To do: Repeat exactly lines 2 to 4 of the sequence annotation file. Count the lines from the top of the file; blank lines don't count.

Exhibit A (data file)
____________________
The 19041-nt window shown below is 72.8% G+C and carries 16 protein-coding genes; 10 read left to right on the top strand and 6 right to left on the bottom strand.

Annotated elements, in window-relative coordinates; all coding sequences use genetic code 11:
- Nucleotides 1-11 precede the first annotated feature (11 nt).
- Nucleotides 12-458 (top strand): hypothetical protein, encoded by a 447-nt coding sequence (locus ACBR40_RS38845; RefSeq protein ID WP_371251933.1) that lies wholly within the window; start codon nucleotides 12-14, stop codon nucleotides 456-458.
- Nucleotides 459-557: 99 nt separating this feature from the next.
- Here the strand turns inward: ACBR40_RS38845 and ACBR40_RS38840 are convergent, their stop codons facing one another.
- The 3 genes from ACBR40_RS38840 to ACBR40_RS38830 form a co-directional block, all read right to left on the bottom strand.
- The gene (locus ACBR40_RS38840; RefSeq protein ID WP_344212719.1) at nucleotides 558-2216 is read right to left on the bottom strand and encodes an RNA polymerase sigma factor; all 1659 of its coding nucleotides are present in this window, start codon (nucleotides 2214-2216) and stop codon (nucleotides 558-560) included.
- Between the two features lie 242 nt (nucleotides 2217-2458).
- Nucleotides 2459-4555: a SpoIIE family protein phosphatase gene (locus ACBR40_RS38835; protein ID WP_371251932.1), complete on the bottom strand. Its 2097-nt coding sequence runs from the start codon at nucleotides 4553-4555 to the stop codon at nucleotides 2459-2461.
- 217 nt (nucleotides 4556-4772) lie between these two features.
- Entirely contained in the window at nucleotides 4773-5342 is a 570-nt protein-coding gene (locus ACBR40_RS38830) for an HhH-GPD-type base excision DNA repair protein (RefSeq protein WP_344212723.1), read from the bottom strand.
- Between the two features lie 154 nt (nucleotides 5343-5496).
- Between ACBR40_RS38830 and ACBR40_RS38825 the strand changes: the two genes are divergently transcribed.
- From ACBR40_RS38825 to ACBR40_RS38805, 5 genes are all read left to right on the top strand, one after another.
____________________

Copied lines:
Annotated elements, in window-relative coordinates; all coding sequences use genetic code 11:
- Nucleotides 1-11 precede the first annotated feature (11 nt).
- Nucleotides 12-458 (top strand): hypothetical protein, encoded by a 447-nt coding sequence (locus ACBR40_RS38845; RefSeq protein ID WP_371251933.1) that lies wholly within the window; start codon nucleotides 12-14, stop codon nucleotides 456-458.